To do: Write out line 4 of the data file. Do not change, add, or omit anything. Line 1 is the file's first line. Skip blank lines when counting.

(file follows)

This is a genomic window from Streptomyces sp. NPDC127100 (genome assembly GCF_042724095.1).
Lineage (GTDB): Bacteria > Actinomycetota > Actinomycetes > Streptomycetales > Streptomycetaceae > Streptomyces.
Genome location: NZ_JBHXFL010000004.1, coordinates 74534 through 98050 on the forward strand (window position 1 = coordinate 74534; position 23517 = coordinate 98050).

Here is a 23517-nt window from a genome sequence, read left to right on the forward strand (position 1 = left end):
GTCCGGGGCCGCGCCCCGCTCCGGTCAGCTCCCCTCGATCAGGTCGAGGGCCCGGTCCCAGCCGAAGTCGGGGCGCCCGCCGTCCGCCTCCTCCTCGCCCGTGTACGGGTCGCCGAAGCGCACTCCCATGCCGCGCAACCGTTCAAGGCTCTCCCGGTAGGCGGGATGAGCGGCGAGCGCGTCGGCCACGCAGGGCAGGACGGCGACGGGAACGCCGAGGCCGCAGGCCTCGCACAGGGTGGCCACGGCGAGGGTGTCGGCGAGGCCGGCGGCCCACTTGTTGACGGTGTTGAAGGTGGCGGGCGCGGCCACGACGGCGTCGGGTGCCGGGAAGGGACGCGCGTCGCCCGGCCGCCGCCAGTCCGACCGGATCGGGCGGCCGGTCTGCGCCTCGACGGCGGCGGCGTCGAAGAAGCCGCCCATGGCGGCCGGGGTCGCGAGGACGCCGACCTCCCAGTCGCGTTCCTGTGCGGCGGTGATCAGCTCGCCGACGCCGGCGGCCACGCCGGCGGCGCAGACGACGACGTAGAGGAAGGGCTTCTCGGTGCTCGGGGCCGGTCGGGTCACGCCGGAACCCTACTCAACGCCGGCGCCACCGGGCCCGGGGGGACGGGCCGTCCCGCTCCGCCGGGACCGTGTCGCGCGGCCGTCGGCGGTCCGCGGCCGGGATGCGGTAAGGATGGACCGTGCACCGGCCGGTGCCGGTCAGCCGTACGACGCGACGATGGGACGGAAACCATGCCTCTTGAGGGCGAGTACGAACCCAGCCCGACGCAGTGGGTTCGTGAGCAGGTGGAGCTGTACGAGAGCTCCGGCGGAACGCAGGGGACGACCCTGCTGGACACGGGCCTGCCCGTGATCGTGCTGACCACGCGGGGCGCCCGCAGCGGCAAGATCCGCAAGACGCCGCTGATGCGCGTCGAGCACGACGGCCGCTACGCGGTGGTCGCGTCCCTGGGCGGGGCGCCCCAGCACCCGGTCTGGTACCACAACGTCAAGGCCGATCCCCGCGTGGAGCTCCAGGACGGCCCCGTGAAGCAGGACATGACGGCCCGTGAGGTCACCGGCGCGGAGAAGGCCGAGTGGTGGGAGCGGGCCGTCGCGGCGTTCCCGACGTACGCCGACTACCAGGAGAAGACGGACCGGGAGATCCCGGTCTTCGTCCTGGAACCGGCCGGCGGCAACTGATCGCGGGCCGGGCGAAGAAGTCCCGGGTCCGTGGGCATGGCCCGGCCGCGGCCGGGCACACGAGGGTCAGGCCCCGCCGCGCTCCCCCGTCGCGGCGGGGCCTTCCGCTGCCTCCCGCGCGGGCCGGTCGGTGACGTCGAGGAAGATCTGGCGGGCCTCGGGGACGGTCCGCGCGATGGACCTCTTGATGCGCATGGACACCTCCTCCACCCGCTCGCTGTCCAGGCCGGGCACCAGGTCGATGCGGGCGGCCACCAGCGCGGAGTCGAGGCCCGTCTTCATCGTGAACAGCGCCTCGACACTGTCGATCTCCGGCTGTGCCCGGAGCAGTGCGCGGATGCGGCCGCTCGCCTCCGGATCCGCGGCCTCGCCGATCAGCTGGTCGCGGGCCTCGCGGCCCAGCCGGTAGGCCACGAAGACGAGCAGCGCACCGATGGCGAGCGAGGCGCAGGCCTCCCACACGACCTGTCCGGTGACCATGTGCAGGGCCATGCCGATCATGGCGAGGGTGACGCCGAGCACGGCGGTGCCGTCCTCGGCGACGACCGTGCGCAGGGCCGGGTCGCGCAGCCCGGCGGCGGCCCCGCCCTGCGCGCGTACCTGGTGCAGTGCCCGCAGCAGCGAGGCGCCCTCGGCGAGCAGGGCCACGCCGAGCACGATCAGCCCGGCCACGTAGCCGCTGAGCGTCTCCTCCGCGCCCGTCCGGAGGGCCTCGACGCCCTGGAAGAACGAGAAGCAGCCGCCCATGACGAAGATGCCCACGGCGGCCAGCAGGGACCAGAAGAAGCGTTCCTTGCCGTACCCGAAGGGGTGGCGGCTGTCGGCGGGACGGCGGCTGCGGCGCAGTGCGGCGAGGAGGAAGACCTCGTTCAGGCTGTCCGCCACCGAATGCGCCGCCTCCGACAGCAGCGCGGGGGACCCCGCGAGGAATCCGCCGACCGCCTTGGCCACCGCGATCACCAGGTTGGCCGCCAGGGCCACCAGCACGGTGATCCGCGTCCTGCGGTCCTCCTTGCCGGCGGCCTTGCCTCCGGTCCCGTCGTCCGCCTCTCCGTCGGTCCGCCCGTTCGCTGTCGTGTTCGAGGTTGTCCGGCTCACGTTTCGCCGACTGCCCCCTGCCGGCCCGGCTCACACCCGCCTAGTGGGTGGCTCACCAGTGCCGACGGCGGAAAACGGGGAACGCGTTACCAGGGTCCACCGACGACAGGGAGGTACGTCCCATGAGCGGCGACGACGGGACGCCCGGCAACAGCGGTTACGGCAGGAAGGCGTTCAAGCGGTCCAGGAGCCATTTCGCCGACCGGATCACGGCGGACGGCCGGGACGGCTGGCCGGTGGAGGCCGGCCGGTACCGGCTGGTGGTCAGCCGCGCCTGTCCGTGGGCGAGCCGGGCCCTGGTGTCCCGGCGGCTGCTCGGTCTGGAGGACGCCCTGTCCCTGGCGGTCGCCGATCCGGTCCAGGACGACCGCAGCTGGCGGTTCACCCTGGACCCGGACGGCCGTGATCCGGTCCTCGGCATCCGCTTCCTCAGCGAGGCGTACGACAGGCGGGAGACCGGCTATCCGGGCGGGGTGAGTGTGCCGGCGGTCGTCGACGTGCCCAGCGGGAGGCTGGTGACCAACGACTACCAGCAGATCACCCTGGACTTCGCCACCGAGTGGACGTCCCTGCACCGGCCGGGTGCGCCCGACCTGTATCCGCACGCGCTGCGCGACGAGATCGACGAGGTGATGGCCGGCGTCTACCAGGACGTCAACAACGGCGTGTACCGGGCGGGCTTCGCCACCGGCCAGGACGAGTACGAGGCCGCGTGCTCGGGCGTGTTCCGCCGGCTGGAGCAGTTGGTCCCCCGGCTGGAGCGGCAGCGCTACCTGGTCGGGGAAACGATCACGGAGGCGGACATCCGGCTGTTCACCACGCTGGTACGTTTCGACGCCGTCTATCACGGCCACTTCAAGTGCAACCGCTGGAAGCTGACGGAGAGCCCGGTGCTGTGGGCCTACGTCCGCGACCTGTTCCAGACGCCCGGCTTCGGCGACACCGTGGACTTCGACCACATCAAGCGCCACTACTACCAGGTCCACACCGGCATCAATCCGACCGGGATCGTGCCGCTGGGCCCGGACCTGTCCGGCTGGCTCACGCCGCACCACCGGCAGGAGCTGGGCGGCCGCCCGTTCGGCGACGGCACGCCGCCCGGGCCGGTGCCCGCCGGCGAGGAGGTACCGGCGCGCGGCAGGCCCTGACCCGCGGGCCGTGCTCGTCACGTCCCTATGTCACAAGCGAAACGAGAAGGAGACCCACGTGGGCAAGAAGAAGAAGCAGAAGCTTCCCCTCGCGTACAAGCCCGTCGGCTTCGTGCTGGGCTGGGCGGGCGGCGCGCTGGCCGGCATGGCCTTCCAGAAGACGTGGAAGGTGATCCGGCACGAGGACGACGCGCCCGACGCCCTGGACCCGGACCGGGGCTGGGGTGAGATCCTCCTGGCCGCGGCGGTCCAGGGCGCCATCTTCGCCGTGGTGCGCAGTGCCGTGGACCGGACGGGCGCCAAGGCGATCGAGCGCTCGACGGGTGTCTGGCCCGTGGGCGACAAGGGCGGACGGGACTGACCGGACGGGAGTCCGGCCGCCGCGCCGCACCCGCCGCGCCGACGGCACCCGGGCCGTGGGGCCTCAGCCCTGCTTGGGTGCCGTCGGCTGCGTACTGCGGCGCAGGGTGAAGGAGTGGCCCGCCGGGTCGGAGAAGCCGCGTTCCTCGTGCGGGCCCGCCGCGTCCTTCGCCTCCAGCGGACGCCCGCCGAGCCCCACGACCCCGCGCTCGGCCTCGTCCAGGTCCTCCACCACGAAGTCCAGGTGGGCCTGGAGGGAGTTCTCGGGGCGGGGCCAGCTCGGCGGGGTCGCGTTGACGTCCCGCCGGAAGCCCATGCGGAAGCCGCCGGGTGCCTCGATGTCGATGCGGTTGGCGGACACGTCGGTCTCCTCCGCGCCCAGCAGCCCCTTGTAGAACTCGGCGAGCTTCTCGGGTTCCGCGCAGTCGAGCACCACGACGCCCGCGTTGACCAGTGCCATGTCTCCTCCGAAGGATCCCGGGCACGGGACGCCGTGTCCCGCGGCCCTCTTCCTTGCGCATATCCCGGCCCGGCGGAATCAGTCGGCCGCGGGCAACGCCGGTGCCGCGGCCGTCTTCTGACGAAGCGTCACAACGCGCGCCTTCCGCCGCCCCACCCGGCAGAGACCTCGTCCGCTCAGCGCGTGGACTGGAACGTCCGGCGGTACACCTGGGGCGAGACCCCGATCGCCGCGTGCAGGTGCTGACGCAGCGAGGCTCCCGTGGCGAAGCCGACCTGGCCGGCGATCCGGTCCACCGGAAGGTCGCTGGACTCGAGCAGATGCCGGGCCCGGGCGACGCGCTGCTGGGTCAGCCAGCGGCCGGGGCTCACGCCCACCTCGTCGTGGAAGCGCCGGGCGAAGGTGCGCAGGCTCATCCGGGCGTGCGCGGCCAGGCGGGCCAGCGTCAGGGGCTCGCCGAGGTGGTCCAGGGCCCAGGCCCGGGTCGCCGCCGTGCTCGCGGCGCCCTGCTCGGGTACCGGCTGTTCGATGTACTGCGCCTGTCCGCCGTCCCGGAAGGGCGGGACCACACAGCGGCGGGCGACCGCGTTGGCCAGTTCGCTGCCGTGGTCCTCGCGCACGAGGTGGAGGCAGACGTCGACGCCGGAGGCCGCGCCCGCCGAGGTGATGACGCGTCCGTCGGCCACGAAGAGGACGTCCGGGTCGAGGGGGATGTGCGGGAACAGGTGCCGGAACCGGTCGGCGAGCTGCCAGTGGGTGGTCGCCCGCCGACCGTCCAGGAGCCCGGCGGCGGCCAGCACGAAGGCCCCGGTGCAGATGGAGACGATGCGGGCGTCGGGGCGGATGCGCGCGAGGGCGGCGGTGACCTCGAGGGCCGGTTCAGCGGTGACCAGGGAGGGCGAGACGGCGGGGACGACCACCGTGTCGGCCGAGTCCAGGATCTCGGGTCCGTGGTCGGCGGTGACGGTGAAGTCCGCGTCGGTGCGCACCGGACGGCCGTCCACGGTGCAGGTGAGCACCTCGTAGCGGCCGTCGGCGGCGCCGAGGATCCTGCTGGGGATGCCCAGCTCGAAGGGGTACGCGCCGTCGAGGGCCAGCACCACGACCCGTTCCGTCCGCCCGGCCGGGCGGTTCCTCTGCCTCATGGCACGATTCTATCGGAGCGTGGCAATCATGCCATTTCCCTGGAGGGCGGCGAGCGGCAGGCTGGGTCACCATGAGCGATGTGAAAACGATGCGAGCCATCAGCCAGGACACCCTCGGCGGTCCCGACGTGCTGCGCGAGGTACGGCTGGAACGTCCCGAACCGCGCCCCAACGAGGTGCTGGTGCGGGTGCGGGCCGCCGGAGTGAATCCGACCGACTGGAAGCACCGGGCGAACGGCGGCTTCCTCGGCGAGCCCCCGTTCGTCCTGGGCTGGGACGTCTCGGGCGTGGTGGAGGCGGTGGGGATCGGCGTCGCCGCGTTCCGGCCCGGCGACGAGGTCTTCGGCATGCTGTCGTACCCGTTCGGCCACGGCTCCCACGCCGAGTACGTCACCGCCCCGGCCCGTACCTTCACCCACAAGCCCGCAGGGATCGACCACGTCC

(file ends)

Here is a 23517-nt window from a genome sequence, read left to right on the forward strand (position 1 = left end):